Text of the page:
Arts & Entertainment

Atlanta artist TI has saved at least two people from suicide attempts. One of them was the lead singer of Creed, Scott Stapp. The other was a 24-year-old Atlanta resident who was going to jump from a 22-story building. After hearing about the situation, TI drove to the scene to help.

In 2001, Harris formed the Southern hip hop group P$C, alongside his longtime friends and fellow Atlanta-based rappers Big Kuntry King, Mac Boney, and C-Rod. Upon being released from Arista, Harris signed to Atlantic and subsequently became the co-chief executive officer (CEO) of his own label imprint, Grand Hustle Records, which he launched in 2003.[2][3] …

Atlanta artist TI has saved at least two people from suicide attempts. One of them was the lead singer of Creed, Scott Stapp. The other was a 24-year-old Atlanta resident who was going to jump from a 22-story building. After hearing about the situation, TI drove to the scene to help. Read More »

Daft Punk’s album “Discovery” was turned into a feature length anime film. Having no sound effects or dialogue, the movie was hailed as “the best animated movie made in 2003”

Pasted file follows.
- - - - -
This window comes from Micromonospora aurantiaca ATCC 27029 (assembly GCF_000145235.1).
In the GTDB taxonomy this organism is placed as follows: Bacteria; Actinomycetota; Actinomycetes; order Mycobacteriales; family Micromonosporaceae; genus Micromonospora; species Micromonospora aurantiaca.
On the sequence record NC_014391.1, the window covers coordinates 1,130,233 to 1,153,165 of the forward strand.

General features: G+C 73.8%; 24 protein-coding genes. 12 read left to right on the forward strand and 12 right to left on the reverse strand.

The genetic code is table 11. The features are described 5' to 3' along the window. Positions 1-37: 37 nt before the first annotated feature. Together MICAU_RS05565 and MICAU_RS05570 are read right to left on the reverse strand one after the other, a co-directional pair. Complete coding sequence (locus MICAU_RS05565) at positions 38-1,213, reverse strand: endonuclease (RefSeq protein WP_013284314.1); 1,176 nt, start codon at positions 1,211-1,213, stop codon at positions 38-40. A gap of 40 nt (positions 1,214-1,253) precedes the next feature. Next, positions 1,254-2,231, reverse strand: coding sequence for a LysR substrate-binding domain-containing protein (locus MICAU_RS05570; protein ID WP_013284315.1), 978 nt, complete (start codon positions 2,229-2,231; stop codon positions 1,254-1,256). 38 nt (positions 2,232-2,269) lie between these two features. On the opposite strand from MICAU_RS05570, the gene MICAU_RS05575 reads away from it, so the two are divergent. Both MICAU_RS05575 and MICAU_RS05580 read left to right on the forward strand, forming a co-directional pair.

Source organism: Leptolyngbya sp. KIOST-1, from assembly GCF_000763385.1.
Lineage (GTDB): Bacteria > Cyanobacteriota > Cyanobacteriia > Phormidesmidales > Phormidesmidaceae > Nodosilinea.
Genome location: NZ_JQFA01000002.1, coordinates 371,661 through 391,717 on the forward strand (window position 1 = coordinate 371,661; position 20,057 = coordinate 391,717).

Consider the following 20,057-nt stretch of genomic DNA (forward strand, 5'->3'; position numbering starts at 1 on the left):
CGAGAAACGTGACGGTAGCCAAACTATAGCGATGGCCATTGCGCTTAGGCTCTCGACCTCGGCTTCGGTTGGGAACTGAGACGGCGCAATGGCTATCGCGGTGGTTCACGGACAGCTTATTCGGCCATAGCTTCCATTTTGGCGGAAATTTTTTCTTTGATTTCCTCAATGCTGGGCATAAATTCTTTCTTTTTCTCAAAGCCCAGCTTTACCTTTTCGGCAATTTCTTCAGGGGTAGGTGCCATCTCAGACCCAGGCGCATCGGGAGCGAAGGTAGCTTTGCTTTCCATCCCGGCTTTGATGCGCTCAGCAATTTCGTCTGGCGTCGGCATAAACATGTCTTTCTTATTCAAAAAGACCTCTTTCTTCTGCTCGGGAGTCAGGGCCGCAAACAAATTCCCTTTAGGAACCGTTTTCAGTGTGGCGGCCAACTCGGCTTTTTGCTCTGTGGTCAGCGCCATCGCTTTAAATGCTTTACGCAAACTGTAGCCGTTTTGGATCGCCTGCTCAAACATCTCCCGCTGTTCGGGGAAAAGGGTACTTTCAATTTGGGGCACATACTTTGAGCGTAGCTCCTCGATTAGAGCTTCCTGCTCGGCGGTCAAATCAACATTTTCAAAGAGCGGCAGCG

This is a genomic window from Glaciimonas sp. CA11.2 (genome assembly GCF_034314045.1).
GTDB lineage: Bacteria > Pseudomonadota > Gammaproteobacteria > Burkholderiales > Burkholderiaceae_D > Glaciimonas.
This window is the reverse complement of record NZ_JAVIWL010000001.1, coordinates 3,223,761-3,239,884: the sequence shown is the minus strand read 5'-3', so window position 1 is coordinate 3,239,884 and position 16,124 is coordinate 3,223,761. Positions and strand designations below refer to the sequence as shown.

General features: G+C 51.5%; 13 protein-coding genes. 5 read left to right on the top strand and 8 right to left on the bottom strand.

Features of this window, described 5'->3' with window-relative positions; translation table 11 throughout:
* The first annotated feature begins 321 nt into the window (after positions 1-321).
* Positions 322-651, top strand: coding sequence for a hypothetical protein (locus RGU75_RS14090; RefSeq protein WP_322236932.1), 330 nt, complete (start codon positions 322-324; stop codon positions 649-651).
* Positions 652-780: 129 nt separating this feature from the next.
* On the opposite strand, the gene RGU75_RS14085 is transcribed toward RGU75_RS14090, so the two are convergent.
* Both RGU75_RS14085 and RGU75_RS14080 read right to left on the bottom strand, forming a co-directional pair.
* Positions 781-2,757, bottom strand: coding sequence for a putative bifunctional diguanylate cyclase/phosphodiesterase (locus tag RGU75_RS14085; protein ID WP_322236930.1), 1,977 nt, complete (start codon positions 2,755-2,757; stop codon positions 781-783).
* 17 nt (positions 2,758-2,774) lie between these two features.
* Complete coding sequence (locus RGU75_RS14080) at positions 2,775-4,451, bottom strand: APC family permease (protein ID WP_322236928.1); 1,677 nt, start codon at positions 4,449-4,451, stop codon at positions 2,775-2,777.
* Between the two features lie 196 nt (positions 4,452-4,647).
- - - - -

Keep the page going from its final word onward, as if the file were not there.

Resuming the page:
Interstella 5555: The 5tory of the 5ecret 5tar 5ystem (インターステラ5555 Intāsutera Fō Faibu, “Four Five”) is a Japanese-French animated film released on 28 May 2003. The film is the visual realization of Discovery, the second studio album by Daft Punk. Interstella 5555 tells the story of the abduction and rescue of an interstellar pop band. …

Daft Punk’s album “Discovery” was turned into a feature length anime film. Having no sound effects or dialogue, the movie was hailed as “the best animated movie made in 2003” Read More »

Trey Parker had to deliberately sing off key to get auto-tune to work, saying “If you use it and you sing into it correctly, it doesn’t do anything to your voice.”

Auto-Tune is an audio processor created by Antares Audio Technologies which uses a proprietary device to measure and alter pitch in vocal and instrumental music recording and performances.[5] It was originally intended to disguise or correct off-key inaccuracies, allowing vocal tracks to be perfectly tuned despite originally being slightly off-pitch. Starting with Cher’s 1998 hit …